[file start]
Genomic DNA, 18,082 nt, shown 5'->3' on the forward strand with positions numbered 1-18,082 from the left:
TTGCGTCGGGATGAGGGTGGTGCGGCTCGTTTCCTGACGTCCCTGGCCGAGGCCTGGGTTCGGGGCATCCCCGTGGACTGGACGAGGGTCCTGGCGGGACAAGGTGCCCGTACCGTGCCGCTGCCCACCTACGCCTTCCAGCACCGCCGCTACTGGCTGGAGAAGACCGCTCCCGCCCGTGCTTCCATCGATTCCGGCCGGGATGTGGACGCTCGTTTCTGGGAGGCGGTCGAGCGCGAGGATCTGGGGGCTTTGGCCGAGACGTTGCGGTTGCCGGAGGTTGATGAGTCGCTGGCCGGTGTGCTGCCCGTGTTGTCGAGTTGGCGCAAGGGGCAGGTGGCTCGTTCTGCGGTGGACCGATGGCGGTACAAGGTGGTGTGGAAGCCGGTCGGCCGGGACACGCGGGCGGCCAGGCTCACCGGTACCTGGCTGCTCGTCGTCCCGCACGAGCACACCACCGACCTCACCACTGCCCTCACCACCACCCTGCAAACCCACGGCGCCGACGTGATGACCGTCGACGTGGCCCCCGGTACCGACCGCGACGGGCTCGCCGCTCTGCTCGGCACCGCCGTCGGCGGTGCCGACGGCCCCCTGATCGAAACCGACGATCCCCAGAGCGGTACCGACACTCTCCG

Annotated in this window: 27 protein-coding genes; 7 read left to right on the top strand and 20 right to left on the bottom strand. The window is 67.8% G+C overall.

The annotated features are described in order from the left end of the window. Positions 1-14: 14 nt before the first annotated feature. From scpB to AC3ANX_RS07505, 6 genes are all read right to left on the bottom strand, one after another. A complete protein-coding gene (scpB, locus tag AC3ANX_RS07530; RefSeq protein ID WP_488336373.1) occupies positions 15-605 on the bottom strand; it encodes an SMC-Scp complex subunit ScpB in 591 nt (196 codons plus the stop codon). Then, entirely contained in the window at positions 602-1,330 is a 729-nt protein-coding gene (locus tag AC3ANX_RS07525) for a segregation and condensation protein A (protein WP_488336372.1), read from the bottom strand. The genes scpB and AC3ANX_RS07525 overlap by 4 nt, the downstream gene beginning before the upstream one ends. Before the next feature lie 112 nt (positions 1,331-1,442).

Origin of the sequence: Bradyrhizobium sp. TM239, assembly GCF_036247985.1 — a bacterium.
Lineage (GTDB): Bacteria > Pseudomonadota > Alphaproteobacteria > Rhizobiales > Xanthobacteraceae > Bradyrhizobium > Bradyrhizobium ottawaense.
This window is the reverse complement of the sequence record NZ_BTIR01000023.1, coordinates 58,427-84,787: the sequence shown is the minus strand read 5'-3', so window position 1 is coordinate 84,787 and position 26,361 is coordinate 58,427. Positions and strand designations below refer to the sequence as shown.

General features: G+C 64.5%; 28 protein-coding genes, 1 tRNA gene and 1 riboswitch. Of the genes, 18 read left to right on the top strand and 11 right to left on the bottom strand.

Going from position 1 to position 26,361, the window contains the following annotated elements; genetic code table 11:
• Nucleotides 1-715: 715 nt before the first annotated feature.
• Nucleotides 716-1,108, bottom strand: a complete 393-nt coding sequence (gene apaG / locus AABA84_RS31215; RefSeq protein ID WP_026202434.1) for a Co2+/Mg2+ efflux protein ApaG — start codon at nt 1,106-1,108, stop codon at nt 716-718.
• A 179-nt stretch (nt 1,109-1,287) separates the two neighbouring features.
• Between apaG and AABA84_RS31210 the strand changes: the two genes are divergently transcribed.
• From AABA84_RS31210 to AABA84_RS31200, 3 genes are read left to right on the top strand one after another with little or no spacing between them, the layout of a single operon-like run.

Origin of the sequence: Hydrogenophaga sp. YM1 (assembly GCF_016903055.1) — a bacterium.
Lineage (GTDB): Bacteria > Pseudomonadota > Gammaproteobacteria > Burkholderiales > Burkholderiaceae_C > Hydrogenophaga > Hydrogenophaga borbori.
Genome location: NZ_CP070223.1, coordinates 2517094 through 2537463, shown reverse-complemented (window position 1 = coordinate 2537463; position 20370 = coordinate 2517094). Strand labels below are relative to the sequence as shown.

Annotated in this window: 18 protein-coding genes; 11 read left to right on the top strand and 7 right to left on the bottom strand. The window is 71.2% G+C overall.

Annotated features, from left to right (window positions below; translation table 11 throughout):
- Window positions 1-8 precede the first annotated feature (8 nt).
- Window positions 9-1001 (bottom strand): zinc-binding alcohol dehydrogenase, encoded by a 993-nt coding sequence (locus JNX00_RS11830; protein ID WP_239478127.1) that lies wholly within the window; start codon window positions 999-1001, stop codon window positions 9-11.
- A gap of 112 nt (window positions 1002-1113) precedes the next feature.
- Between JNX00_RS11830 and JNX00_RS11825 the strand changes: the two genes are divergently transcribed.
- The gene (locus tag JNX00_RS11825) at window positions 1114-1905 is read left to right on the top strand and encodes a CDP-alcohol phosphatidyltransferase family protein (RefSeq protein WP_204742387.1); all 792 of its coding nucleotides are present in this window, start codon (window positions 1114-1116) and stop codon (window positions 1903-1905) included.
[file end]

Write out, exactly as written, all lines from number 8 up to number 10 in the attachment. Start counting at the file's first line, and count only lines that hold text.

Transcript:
General features: G+C 64.5%; 28 protein-coding genes, 1 tRNA gene and 1 riboswitch. Of the genes, 18 read left to right on the top strand and 11 right to left on the bottom strand.

Going from position 1 to position 26,361, the window contains the following annotated elements; genetic code table 11:
• Nucleotides 1-715: 715 nt before the first annotated feature.